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Cover: ALL DECKED OUT – Jun/Jul2015

Cover: ALL DECKED OUT - Jun/Jul2015

Design choices that work with Canadian climes add longevity and value to a deck renovation.

Photography by The Love Studio

Comfort, elegance and living space make a deck one of the best home improvement investments you can make. Extending the living space to the great outdoors is a treat for most urban-dwelling Canadians, who value even the smallest of balconies or decks. While embarking on a first-floor renovation for a Newmarket home, the scope of work quickly encompassed a new and expanded back deck. Situated on two picturesque acres, the backyard was a welcome retreat. Rabbits, squirrels, fox, birds and butterflies all make their home in this backyard, which provides a lively theatre for the owners and guests. In fact, on my first visit to meet the homeowners, a fox trotted across the backyard with a rabbit in its jaws!


The shape of the deck was created to work with the topography and views of the natural landscape while mirroring the symmetrical architecture of the home. Working with the exterior siding and brick colours of the home, two decking colours were chosen from Moisture Shield’s collection: one for the field (Cape Cod) and one for the border and accents (Bridle). A deck plan was created that provided four distinct zones that included dining/cooking, conversation, soaking, and relaxation. The borders of the decking were used to emphasize the zones.


Building a deck in the Canadian cold is not the most ideal situation. We selected Wintermix concrete from Innocon for the posts. Weathermix was developed by Innocon to address the specific needs of the Canadian construction industry— namely, the challenges faced when pouring concrete in cold weather. The rate of hydration is considerably shortened in cold weather, increasing the set time and seriously delaying construction projects. The specific formulation of Weathermix concrete mixes increase set times in temperatures as cold as 7C to make winter concrete a real possibility.


Embarking on the design challenge to replace an aging pressure-treated deck, we decided to consider composite decking. After evaluating several types of composite decking, we were most impressed with the sustainability initiatives of Moisture Shield. Made from 95 per cent total recycled content, Moisture Shield decking is made from recycled grocery bags, detergent bottles, mill waste and wasted pallets and construction debris. No new trees are cut down for Moisture Shield decking. As an added bonus, this decking can be installed with water contact (near water, in water and underwater)—making it an ideal choice for our Canadian winters or as a dock material for the cottage or lakehouse. The final selling feature is a lifetime warranty, which is unparalleled in the decking industry. Most importantly, it is maintenance-free.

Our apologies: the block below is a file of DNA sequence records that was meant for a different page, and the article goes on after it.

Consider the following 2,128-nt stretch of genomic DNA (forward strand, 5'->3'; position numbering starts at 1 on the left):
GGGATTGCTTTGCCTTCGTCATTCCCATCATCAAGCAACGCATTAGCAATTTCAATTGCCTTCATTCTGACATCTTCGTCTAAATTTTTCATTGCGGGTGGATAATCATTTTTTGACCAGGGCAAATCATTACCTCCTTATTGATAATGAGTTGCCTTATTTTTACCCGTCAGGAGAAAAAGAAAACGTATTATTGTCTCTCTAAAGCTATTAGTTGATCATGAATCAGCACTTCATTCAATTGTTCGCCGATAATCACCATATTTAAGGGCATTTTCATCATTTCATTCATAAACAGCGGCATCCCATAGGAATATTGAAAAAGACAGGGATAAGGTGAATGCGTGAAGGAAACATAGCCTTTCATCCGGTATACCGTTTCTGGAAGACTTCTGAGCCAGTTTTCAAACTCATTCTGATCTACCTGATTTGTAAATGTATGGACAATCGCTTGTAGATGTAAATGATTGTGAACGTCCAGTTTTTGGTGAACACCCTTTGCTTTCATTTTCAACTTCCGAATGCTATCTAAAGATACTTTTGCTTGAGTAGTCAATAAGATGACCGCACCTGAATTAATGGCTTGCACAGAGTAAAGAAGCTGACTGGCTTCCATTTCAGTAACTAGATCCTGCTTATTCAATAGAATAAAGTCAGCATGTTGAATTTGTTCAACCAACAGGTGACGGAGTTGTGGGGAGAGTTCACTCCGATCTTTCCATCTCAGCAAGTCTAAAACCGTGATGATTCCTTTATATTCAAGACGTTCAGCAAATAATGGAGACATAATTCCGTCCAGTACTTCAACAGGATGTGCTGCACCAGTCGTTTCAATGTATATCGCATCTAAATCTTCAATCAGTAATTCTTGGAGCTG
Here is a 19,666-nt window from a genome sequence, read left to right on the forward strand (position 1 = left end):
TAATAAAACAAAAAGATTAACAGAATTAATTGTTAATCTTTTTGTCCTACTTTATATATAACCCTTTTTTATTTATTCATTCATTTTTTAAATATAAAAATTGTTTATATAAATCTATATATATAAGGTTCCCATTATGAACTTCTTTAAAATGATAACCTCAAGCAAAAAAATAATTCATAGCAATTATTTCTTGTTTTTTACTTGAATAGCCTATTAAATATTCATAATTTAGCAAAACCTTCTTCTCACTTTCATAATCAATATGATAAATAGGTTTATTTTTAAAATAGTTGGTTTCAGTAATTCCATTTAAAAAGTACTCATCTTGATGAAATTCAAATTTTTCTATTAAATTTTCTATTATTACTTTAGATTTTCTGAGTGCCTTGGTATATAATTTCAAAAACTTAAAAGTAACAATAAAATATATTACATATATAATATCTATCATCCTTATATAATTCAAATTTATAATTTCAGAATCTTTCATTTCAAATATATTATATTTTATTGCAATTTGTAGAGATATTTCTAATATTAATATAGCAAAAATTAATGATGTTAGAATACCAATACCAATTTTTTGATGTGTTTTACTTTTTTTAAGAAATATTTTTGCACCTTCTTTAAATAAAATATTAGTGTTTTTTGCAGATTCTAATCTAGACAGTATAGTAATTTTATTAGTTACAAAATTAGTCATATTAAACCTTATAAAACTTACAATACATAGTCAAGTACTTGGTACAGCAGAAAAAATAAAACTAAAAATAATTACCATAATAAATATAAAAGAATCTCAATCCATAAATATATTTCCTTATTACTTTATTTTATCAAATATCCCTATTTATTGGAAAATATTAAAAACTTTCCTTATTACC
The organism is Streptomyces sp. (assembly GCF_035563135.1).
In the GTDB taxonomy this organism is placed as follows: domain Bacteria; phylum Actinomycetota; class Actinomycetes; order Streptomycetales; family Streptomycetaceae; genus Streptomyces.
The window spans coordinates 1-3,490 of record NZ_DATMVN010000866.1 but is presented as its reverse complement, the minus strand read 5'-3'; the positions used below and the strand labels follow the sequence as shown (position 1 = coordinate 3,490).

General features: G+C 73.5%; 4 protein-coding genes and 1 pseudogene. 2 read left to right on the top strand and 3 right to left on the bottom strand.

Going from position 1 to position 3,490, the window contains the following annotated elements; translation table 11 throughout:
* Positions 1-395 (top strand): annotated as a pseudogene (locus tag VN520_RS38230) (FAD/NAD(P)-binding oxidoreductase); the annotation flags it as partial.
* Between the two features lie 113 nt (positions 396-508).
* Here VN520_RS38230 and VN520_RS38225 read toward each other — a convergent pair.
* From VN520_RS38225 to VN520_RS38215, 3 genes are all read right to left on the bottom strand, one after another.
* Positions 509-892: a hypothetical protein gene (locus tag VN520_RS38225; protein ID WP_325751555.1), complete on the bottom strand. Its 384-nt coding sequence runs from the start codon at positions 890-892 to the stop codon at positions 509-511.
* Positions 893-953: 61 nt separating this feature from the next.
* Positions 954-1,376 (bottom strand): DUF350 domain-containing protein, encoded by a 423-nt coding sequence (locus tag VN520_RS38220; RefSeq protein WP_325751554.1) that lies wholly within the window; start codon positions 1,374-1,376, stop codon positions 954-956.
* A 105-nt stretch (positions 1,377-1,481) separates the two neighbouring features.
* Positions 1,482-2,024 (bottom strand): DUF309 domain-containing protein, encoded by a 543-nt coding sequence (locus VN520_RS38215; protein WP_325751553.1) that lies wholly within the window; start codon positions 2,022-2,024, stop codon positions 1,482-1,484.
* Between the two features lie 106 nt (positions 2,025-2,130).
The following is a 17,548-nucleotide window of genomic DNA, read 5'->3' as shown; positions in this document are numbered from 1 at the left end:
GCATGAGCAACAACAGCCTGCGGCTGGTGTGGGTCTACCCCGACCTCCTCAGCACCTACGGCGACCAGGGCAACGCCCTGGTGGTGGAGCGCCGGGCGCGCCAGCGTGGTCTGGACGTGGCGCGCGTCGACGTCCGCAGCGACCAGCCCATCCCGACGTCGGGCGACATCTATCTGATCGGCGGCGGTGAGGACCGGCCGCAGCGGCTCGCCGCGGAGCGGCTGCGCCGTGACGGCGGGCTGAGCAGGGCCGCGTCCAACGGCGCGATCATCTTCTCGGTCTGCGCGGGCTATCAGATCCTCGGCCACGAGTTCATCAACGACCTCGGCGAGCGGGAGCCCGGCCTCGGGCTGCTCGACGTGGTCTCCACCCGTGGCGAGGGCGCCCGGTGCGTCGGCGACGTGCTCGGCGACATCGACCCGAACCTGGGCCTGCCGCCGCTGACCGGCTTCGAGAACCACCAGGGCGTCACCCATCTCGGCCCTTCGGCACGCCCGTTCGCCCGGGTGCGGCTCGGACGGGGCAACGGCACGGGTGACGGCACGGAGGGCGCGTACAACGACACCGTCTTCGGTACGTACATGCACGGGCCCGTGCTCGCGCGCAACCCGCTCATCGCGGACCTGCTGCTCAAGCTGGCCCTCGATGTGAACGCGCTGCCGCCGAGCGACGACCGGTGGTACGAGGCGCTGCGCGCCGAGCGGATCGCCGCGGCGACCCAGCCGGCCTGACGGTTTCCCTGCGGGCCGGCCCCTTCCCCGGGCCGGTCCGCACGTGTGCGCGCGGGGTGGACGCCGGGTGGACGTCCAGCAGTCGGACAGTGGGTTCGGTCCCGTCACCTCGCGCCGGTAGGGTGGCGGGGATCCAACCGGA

In addition to the deck posts, formwork was built and a concrete pad was poured for the hot tub. It was sized to boost the hot tub to rise just above the deck without obstructing the view to the landscape. For the hot tub, we selected the Vantage model from Coast Spas. Coast Spas offer a steel-reinforced Owens Corning fiberglass shell, wrapped around a Canadian-made wooden frame. If the spa’s temperature sensors drop to below 45F within the heater, the pump and blower will automatically activate to provide freeze protection. The equipment stays on until four minutes after the sensors detect that the spa temperature has risen to 45F or higher.


To maximize the view, new windows and garden doors were added during the renovation. Eurovinyl-made windows were installed by Kempenfelt. These windows offer steel-reinforced vinyl, which increase their strength over 300 per cent over a non-reinforced sash. We chose vinyl windows because they are maintenance-free and resist corrosion, peeling, chalking and fading, they are impervious to rot, blistering and flaking, as well as infestation by termites or other insects. Casement windows were chosen with a slim frame and no mullions to provide the largest possible view to the exterior.


Working with DOT Patio, we decided to use their 64-inch square weave table and matching chairs. The square table seats eight people and requires less space than a traditional rectangular option. The lounge was created from their Woodbridge collection, which includes dark charcoal gray pillows. Light blue pillows were added to the dining area and lounge. The hammock adds a desirable way to unwind while swinging in the breeze. We chose a bright multicolour hammock with sunny yellow pillows. To warm up those chilly Canadian nights, a slim, modern Napolean Linear Patioflame was used in the lounge area. It comes with topaz crystal glass embers and a stainless steel cover and has an easily accessible panel for operation.


A few hours spent at Sheridan nursery turned out to be the most fun I’ve had all year! Choosing lightweight (and maintenance-free) composite planters made moving them around a lot easier. We chose a mix of perennials and annuals for the mini-gardens, as annuals can be replaced when blooming slows and perennials can be planted in the ground when the weather is warm or at the end of the season. In addition to hyacinths, daffodils and tulips, we chose creeping lamium, vivace, primrose, ranunculus, ivy and periwinkle. Willow sticks were inserted for height and moss balls were used to add visual interest to the planters.

Samantha Sannella, BFA ID, M ARCH
Design Leadership, Strategy and Management